Surveillance Tweaks Illustrate Little Change After Snowden


The Obama administration has announced a series of modest changes in how private data that is collected for intelligence purposes may  be used, a move that underscores how little the Edward Snowden revelations have impeded the National Security Agency’s exploitation of global communications.

Eighteen months after the first Snowden-fueled news story, and one year after President Obama delivered a major speech calling for changes to NSA data collection, the White House on Tuesday said it had tightened rules governing how the FBI, CIA and other intelligence agencies use internet and phone communications of foreigners collected by the NSA. But the bulk collection would continue as robustly as ever, the announcement made clear.

Where once the data could be used for any reason and held forever, now it must fall into six specific threat categories and irrelevant data is to be purged after five years. But the categories are broad enough that an intelligence officer could find justification to use a piece of information on a foreigner if he or she feels the need. The information need only have some relevance to counter-espionage, counterterrorism, counter-proliferation, cybersecurity, countering threats to U.S. or allied armed forces or personnel; and combating transnational criminal threats.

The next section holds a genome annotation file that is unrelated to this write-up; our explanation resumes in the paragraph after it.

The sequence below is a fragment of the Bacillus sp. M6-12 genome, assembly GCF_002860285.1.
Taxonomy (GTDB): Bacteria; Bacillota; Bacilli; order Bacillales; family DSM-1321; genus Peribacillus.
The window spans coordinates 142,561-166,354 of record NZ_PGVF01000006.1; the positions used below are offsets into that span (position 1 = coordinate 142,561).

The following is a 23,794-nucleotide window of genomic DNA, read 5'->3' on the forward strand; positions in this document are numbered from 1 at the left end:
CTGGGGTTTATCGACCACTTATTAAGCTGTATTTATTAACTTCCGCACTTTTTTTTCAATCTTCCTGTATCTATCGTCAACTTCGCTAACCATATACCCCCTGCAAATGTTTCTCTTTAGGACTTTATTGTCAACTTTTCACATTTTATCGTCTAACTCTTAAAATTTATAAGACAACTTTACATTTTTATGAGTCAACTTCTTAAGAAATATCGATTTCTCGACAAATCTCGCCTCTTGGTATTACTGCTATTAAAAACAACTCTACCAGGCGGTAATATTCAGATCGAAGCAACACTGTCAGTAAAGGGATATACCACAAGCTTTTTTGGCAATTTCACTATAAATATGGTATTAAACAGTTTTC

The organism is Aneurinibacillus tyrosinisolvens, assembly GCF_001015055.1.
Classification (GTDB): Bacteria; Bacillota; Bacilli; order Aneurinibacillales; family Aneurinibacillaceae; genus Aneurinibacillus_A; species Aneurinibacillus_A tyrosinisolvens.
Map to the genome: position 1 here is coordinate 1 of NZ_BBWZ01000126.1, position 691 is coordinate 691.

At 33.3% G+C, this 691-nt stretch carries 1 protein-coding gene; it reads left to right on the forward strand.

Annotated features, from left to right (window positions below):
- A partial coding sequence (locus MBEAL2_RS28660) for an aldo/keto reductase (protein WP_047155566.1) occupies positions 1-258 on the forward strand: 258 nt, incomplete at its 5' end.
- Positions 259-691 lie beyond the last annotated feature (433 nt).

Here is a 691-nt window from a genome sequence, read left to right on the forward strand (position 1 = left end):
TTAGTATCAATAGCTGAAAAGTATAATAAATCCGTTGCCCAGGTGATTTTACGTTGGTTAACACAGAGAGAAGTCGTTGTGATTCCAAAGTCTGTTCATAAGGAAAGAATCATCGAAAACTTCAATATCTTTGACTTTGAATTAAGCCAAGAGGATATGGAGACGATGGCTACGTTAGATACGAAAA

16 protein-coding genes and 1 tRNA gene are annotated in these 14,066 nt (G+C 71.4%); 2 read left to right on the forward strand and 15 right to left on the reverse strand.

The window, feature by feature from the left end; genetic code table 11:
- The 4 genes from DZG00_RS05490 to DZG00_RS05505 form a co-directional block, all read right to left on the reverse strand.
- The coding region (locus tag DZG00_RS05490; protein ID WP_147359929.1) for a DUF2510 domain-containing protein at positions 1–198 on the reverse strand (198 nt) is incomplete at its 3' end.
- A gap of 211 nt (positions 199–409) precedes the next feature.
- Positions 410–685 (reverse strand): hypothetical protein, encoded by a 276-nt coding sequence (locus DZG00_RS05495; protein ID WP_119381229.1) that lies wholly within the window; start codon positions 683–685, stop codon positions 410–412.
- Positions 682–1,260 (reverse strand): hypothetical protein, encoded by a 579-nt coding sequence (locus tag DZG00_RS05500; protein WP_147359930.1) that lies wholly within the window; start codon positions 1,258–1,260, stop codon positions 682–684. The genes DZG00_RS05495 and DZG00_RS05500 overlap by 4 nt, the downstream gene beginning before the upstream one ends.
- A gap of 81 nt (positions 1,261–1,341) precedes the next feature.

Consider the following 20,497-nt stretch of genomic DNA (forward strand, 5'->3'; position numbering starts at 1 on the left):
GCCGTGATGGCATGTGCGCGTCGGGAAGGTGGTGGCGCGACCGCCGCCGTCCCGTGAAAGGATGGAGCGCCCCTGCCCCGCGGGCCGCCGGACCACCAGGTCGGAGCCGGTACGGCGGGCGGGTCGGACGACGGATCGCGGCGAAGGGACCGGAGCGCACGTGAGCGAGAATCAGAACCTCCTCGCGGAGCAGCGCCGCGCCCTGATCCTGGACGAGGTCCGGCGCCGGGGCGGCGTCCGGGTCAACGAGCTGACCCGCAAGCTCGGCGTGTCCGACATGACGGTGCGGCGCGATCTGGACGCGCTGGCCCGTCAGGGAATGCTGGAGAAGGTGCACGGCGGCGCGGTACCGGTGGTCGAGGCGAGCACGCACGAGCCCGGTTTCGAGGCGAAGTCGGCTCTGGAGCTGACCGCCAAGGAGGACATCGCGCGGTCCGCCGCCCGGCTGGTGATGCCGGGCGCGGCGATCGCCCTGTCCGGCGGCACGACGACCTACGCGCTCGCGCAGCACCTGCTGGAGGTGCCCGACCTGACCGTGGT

The new policy also imposes more supervision over how intelligence agencies use the communications of Americans they acquire without individual warrants, making clear, for example, that such data may only be used to prosecute someone for “serious crimes” such as a murder or kidnapping, or national security crimes.

But the changes stopped well short of the recommendations of a presidential task force, including one that data collected by the NSA without warrants should never be used against an American in court.

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